Linked by Thom Holwerda on Fri 27th Apr 2012 01:00 UTC
Legal "Former Sun CEO Jonathan Schwartz took the stand here today as a witness for the defense, and disputed Oracle's claim that Java APIs were proprietary code from Sun. Google's lawyer, Robert van Nest, asked Schwartz whether, during his tenure at Sun, Java APIs were considered proprietary or protected by Sun. 'No,' Schwartz said in explaining the nature of open software, 'These are open APIs, and we wanted to bring in more people... We wanted to build the biggest tent and invite as many people as possible.'" Whoopsie for Oracle.
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RE[6]: Re:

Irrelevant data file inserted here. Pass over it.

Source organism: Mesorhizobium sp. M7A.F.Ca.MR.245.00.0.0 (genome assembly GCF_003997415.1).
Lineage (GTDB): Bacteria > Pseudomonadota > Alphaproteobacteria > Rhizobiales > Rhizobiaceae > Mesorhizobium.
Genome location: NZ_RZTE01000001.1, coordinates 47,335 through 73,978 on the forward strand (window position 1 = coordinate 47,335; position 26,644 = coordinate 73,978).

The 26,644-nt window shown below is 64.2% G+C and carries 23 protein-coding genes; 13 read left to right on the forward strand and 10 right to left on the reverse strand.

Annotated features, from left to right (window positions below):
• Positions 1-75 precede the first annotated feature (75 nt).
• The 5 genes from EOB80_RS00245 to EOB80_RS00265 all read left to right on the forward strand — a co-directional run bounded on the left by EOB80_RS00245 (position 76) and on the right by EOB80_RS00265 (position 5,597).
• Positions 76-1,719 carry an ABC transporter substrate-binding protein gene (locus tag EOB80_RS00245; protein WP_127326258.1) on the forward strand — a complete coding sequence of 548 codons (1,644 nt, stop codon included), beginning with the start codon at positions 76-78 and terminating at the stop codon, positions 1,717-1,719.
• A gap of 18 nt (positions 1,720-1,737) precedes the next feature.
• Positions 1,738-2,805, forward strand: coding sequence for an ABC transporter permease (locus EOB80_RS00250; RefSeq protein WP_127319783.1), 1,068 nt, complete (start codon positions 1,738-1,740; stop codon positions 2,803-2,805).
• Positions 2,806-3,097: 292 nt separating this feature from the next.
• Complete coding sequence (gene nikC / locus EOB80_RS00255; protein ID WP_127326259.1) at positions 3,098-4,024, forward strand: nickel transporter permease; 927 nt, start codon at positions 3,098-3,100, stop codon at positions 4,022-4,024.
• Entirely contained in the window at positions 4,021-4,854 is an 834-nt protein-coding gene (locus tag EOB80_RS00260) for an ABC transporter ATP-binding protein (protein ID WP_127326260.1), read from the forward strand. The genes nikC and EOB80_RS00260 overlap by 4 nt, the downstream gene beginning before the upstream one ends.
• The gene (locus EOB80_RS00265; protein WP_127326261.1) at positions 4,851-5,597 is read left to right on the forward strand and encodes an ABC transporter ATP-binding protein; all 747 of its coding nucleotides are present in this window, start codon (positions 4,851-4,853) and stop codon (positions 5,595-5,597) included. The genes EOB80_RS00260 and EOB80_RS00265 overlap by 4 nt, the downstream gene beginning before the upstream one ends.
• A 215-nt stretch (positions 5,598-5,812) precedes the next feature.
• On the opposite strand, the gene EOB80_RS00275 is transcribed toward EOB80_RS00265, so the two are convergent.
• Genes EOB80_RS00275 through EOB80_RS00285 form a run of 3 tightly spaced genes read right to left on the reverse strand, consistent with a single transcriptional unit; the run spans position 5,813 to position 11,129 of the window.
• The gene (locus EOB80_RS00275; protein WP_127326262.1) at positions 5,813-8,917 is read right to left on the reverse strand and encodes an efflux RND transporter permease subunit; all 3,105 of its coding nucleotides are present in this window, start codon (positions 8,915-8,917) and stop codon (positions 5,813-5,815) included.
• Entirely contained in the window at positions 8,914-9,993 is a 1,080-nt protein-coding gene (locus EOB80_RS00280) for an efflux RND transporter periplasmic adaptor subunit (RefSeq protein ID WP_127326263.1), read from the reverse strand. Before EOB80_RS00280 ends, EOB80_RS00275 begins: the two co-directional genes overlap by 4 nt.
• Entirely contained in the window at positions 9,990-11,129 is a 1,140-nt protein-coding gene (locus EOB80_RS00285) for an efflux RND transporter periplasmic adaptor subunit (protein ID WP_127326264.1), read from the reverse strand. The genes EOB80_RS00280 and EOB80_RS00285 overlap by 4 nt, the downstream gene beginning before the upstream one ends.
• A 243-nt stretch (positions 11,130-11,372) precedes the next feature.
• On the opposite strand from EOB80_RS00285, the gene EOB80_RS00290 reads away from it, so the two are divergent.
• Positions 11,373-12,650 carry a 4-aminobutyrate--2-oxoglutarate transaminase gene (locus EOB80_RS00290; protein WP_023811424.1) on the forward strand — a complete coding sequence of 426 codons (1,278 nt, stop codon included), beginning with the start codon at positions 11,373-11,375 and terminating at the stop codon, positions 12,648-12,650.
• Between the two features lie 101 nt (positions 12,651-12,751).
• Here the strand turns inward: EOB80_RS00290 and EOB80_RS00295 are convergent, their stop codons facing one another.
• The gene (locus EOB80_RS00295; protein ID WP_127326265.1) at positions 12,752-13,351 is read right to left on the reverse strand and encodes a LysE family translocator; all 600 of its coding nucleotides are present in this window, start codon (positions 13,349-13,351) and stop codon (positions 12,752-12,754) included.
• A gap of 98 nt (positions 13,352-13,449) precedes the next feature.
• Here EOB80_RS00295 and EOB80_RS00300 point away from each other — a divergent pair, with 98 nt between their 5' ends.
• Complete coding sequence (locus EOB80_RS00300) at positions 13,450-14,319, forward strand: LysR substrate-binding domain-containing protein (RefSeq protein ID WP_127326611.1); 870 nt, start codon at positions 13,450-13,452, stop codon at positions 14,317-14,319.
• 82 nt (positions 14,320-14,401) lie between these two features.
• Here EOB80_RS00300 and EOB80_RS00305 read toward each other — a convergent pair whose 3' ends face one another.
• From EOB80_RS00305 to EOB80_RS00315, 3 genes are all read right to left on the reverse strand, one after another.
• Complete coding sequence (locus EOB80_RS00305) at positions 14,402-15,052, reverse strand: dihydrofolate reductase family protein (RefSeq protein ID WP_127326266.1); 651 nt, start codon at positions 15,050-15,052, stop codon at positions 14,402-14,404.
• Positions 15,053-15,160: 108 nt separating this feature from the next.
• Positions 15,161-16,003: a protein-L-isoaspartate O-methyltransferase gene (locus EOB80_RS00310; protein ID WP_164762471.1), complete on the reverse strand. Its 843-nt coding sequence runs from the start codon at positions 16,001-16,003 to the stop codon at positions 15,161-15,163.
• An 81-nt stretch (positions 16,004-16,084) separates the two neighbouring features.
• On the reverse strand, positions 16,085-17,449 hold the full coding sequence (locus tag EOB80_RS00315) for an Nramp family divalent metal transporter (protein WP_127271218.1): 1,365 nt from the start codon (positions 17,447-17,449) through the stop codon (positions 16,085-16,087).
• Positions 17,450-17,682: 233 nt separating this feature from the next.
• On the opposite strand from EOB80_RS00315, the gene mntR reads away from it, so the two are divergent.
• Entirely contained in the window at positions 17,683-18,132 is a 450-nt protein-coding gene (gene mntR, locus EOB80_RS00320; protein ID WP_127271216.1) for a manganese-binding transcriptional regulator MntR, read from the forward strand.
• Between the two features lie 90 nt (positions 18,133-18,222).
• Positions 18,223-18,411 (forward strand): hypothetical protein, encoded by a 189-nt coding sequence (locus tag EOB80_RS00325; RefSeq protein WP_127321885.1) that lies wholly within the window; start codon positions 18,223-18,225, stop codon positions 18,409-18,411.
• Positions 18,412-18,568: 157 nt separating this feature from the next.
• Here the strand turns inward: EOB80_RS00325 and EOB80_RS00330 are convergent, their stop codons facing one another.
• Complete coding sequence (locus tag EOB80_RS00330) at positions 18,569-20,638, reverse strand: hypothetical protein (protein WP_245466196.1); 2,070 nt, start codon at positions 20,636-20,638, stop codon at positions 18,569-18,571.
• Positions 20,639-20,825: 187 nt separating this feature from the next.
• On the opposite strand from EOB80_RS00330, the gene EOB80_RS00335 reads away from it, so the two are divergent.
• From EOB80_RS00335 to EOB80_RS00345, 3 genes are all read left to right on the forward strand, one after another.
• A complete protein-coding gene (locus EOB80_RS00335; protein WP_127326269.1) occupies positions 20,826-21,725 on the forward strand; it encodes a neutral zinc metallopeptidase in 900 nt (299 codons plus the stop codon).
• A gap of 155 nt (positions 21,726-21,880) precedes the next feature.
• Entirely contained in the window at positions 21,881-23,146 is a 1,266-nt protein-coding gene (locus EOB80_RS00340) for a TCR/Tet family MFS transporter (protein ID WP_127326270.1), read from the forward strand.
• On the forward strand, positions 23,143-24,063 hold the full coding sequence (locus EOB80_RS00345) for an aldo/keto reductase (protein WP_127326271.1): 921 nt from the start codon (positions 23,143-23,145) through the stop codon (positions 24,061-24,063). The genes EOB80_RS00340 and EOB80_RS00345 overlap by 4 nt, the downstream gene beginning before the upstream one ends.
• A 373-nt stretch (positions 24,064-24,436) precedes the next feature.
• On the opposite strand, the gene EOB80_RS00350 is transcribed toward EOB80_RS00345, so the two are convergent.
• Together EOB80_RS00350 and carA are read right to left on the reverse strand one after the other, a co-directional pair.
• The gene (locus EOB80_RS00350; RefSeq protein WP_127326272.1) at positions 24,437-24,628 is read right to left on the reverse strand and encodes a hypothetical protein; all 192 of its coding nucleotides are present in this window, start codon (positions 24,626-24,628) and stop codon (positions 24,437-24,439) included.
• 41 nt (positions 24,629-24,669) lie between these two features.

by BluenoseJake on Fri 27th Apr 2012 23:21 UTC in reply to "RE[5]: Re:"
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So what is the point to use a language, which legally is frozen in time?

Not really what we were discussing. The syntax and keywords and structure of the language may be at version 2.0, but that doesn't stop your version of the cli from having whatever extensions you want, if you are implementing it. To be standards compliant, you just must be able to compile and run any arbitary C# 2.0 program, but if the cli exposes more objects, then the language can use them. Just like Mono exposes gtk+ without violating the standard.

Edited 2012-04-27 23:21 UTC

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